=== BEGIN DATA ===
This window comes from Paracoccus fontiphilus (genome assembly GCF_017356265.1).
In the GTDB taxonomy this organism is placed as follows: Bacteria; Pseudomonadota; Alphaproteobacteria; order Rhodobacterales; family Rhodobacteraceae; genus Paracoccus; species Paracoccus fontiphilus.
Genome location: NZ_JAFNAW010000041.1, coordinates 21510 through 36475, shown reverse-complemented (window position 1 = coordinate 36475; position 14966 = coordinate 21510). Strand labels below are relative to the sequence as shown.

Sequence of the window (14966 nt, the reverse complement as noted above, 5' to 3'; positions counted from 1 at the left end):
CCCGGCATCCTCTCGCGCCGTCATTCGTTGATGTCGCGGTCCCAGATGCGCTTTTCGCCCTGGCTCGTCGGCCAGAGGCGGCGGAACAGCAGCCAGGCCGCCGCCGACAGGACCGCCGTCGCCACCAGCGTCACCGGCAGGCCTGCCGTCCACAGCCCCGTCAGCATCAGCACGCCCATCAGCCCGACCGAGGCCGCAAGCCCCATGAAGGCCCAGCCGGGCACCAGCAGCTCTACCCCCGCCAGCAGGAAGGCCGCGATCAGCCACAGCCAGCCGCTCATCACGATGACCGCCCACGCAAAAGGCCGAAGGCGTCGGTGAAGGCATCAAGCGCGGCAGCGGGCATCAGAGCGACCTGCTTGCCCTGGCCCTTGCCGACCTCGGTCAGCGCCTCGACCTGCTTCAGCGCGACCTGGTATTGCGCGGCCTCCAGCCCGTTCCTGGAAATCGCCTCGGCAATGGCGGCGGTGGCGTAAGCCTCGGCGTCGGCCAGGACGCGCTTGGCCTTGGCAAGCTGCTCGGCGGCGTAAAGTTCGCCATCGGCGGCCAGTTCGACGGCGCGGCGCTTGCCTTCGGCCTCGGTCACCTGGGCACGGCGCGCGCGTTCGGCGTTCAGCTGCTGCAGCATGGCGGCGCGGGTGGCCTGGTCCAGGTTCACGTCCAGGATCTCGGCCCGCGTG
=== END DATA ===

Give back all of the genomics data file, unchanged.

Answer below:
This window comes from Paracoccus fontiphilus (genome assembly GCF_017356265.1).
In the GTDB taxonomy this organism is placed as follows: Bacteria; Pseudomonadota; Alphaproteobacteria; order Rhodobacterales; family Rhodobacteraceae; genus Paracoccus; species Paracoccus fontiphilus.
Genome location: NZ_JAFNAW010000041.1, coordinates 21510 through 36475, shown reverse-complemented (window position 1 = coordinate 36475; position 14966 = coordinate 21510). Strand labels below are relative to the sequence as shown.

Sequence of the window (14966 nt, the reverse complement as noted above, 5' to 3'; positions counted from 1 at the left end):
CCCGGCATCCTCTCGCGCCGTCATTCGTTGATGTCGCGGTCCCAGATGCGCTTTTCGCCCTGGCTCGTCGGCCAGAGGCGGCGGAACAGCAGCCAGGCCGCCGCCGACAGGACCGCCGTCGCCACCAGCGTCACCGGCAGGCCTGCCGTCCACAGCCCCGTCAGCATCAGCACGCCCATCAGCCCGACCGAGGCCGCAAGCCCCATGAAGGCCCAGCCGGGCACCAGCAGCTCTACCCCCGCCAGCAGGAAGGCCGCGATCAGCCACAGCCAGCCGCTCATCACGATGACCGCCCACGCAAAAGGCCGAAGGCGTCGGTGAAGGCATCAAGCGCGGCAGCGGGCATCAGAGCGACCTGCTTGCCCTGGCCCTTGCCGACCTCGGTCAGCGCCTCGACCTGCTTCAGCGCGACCTGGTATTGCGCGGCCTCCAGCCCGTTCCTGGAAATCGCCTCGGCAATGGCGGCGGTGGCGTAAGCCTCGGCGTCGGCCAGGACGCGCTTGGCCTTGGCAAGCTGCTCGGCGGCGTAAAGTTCGCCATCGGCGGCCAGTTCGACGGCGCGGCGCTTGCCTTCGGCCTCGGTCACCTGGGCACGGCGCGCGCGTTCGGCGTTCAGCTGCTGCAGCATGGCGGCGCGGGTGGCCTGGTCCAGGTTCACGTCCAGGATCTCGGCCCGCGTG